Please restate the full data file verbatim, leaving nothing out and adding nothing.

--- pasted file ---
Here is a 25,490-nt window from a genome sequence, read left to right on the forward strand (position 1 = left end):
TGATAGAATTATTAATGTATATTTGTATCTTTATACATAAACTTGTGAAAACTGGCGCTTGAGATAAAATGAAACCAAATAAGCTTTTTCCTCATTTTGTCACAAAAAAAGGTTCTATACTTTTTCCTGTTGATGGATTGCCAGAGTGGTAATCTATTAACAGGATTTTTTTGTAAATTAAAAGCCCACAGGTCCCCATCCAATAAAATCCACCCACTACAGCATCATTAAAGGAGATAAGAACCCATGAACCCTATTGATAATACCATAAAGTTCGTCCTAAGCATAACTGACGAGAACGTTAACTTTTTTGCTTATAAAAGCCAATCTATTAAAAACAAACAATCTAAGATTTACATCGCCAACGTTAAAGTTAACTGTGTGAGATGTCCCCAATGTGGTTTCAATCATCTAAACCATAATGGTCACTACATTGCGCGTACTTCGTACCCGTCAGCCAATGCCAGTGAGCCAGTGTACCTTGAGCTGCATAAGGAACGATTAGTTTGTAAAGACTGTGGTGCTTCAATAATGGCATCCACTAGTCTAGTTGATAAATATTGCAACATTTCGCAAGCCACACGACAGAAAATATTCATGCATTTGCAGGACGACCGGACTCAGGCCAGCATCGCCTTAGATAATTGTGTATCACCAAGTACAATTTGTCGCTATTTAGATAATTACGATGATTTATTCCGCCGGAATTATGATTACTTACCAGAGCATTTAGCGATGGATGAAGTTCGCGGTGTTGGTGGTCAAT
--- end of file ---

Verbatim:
Here is a 25,490-nt window from a genome sequence, read left to right on the forward strand (position 1 = left end):
TGATAGAATTATTAATGTATATTTGTATCTTTATACATAAACTTGTGAAAACTGGCGCTTGAGATAAAATGAAACCAAATAAGCTTTTTCCTCATTTTGTCACAAAAAAAGGTTCTATACTTTTTCCTGTTGATGGATTGCCAGAGTGGTAATCTATTAACAGGATTTTTTTGTAAATTAAAAGCCCACAGGTCCCCATCCAATAAAATCCACCCACTACAGCATCATTAAAGGAGATAAGAACCCATGAACCCTATTGATAATACCATAAAGTTCGTCCTAAGCATAACTGACGAGAACGTTAACTTTTTTGCTTATAAAAGCCAATCTATTAAAAACAAACAATCTAAGATTTACATCGCCAACGTTAAAGTTAACTGTGTGAGATGTCCCCAATGTGGTTTCAATCATCTAAACCATAATGGTCACTACATTGCGCGTACTTCGTACCCGTCAGCCAATGCCAGTGAGCCAGTGTACCTTGAGCTGCATAAGGAACGATTAGTTTGTAAAGACTGTGGTGCTTCAATAATGGCATCCACTAGTCTAGTTGATAAATATTGCAACATTTCGCAAGCCACACGACAGAAAATATTCATGCATTTGCAGGACGACCGGACTCAGGCCAGCATCGCCTTAGATAATTGTGTATCACCAAGTACAATTTGTCGCTATTTAGATAATTACGATGATTTATTCCGCCGGAATTATGATTACTTACCAGAGCATTTAGCGATGGATGAAGTTCGCGGTGTTGGTGGTCAAT